I find myself . . . humbled.

Much of this will not be news to many of you (since we did not exactly hide what was going on when it happened), but last week our youngest, Georgia, got sick.

Quite sick.

We were on our way back from Kendra’s Birthday Extravaganza in Barcelona, Spain, when we got a call from my mom and dad, who had been babysitting the kids. She wanted us to know that little Jordi was running a fever. It wasn’t too bad, but she felt we should know. “No big deal,” we said . . . we were on hour 31 or so of a 39 hour trip home, and so our give-a-fuck about anything was pretty low. “Just keep an eye on her and if it gets BAD let us know.”

More rambling below the jump.

Flip a coin, what shall we talk about?

Last night Kendra and I kicked off her Amazing Birthday Adventure (she will be turning *ahem* years old next week, and we’re going on a trip to celebrate . . . in fact I’m writing this post from the airport. Look! The future!) with a concert.

My longest-standing favourite band ever ever is Roger Clyne and the Peacemakers (previously known as The Refreshments of “Banditos” fame). They’re a band local to Arizona and despite getting brief national/international fame, they’ve stayed true to their Southwestern roots. I’ve seen them in concert more times than I could possibly count.

More rambling below the jump.

Agincourt600 – The Trip!

Back in September I subjected regaled you all with a short history lesson about the Battle of Agincourt and why I thought it was awesome (hint for those who didn’t read it don’t remember: A) because it was historically important [duh], B) because I studied it in grad school, and C) because I was going to the battle site for it’s 600th anniversary!).

Well it’s now been a couple of months since that 600th anniversary trip and I have finally taken the time to process and upload the photos from that trip, so I thought I would tell you all about it . . .

More rambling below the jump.

WordCamp US, 2015

This past weekend I had the opportunity to participate and volunteer at the Inaugural WordCamp US in Philadelphia, which is a nation-wide conference for developers of, professionals who work with, and major fans of the software which runs 25% of the Internet . . . WordPress.

It was by no means my first WordCamp, which are held regularly all over the world, but it was my first national-level WC. Before WCUS, the main national WordCamp in the United States has been held in San Francisco each of the previous 9 years and I had never managed to make it, much to my regret. I was so excited to finally get to attend this gathering of people who make WordPress such a huge part of their lives . . . and it didn’t disappoint in the slightest!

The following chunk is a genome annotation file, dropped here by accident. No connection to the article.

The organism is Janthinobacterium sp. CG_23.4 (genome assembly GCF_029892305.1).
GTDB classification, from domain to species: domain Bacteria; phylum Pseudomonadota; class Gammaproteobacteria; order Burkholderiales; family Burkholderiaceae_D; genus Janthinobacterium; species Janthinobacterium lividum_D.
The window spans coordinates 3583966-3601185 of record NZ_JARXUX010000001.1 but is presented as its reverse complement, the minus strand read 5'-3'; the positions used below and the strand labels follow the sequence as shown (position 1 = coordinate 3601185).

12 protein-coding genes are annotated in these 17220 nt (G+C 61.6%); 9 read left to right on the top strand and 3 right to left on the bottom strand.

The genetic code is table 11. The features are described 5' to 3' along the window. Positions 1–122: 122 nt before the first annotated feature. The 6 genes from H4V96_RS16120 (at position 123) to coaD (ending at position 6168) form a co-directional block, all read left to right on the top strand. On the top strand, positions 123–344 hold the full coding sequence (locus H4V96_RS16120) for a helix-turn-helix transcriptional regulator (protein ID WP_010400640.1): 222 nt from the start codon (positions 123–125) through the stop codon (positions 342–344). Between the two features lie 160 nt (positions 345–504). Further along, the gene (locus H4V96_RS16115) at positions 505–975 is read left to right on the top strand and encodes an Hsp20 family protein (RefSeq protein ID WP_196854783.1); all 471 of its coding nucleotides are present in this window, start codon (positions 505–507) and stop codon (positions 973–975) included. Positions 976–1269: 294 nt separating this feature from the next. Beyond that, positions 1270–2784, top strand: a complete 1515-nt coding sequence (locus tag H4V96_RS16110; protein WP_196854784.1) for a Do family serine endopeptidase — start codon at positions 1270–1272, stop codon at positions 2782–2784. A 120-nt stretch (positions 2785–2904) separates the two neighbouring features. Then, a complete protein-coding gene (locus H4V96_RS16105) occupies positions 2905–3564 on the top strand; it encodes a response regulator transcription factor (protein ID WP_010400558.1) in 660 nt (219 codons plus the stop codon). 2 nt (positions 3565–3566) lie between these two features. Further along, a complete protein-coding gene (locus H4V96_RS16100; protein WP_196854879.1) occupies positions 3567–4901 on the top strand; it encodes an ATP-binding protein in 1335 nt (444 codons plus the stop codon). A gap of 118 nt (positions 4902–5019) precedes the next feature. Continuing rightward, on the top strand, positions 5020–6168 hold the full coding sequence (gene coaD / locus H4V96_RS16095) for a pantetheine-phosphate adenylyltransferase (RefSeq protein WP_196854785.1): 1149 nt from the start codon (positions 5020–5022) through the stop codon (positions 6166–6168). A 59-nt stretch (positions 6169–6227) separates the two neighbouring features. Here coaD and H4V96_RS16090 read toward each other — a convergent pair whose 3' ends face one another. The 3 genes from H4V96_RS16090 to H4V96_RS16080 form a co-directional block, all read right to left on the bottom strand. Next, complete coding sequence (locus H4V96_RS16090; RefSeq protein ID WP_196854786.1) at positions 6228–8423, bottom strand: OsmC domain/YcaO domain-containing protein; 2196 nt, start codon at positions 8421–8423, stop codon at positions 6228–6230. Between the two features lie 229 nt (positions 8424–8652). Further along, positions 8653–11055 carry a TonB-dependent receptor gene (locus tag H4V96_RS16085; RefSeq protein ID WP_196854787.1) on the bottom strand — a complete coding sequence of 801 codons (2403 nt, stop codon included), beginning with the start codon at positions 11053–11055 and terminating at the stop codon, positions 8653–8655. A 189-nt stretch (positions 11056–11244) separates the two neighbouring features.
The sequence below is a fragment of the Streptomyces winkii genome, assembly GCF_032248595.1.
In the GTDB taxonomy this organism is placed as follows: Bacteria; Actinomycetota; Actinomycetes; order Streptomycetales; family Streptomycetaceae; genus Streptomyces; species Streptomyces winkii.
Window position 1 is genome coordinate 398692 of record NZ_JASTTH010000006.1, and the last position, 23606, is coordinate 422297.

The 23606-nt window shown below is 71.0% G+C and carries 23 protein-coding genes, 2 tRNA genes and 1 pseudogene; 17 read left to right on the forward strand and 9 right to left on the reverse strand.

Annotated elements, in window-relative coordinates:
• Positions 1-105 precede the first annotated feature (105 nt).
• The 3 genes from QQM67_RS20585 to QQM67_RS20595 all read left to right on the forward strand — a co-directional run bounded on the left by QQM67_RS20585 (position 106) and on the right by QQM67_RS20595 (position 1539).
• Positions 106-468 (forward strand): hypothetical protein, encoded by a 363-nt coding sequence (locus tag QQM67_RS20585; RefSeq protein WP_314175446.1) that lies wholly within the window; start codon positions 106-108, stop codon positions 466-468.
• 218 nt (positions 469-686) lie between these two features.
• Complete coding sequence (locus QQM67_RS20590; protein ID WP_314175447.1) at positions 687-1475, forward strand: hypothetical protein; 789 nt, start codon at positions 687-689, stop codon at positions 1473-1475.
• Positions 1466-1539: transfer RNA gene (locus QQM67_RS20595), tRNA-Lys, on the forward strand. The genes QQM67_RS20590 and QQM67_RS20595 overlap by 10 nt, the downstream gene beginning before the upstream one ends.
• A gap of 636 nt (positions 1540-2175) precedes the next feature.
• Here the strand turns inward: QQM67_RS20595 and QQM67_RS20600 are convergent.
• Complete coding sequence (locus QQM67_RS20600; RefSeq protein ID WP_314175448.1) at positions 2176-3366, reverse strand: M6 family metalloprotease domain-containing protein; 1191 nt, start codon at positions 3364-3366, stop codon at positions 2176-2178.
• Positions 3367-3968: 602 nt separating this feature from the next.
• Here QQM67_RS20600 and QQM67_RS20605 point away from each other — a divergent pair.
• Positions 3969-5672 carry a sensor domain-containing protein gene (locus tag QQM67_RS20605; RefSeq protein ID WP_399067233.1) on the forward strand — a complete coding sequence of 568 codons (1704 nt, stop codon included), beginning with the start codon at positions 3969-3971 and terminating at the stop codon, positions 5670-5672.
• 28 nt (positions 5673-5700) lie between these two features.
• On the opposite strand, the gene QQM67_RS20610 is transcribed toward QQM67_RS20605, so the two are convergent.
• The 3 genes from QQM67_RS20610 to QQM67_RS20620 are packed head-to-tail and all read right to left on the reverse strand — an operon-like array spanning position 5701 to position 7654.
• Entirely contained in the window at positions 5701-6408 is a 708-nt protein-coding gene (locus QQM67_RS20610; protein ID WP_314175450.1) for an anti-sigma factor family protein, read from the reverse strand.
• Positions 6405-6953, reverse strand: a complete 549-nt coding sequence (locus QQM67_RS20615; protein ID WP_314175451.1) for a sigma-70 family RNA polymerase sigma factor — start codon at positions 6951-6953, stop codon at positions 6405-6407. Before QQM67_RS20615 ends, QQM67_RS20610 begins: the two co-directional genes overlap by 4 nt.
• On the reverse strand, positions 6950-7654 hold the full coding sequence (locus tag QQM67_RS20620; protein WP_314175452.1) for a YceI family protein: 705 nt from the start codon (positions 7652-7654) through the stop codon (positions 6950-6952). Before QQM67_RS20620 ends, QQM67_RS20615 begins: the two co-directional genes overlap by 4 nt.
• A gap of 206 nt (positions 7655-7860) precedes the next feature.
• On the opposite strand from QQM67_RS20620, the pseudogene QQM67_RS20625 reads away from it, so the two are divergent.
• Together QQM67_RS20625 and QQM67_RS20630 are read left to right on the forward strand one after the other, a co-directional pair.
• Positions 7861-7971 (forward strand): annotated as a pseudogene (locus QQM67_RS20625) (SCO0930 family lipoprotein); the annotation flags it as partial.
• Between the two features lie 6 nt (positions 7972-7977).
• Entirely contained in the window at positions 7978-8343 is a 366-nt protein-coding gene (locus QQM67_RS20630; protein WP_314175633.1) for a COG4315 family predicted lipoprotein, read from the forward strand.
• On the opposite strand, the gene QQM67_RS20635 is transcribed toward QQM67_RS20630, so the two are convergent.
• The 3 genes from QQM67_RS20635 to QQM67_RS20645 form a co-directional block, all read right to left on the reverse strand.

More rambling below the jump.

A story about The Scottish Play.

Almost a year and a half ago I was sweating myself to death in London, just two months in to the epic Project Wanderlust. Kendra, Mal, and I were living in a fairly small one-room studio for the month, and we were about to be joined by our friend Kylie who would be staying for a fortnight (I know, what were we thinking? Things got . . . cozy. Not like that, pervs).

More rambling below the jump.

Agincourt600

As you may or may not know, I have not always been the captain of industry and king of all things technological that you see before you. In fact, once upon a time, I was a fish in an entirely different pond . . . the vast ocean of academia.

Whilst I was such a gill-bearing aquatic creature, I had vague visions of some day being a college professor in my own right; so the fact that I specialized in Medieval and Renaissance Warfare was . . . well, it wasn’t quite as ridiculous at the time as it sounds now.

OK, yes it was. But there were knights and they hit each other with swords!! That shit is just cool.

For my Master’s thesis (yes, you may call me The Master . . . no relation) I wrote fairly extensively on the topic of propaganda. Specifically, I compared two incredibly bloody battles and how they were perceived not just at the time but since then.

More rambling below the jump.

The definition of “frustration”

I have been borderline obsessed with a specific work of art for almost half my life. It’s a French piece from the end of the 19th century by William-Adolphe Bouguereau called “Young girl defending herself against Eros.”

If you’ve been in my home, you know I have a framed print of it, but the print (or any print of an oil) just doesn’t do it justice.

Here’s the whole story . . .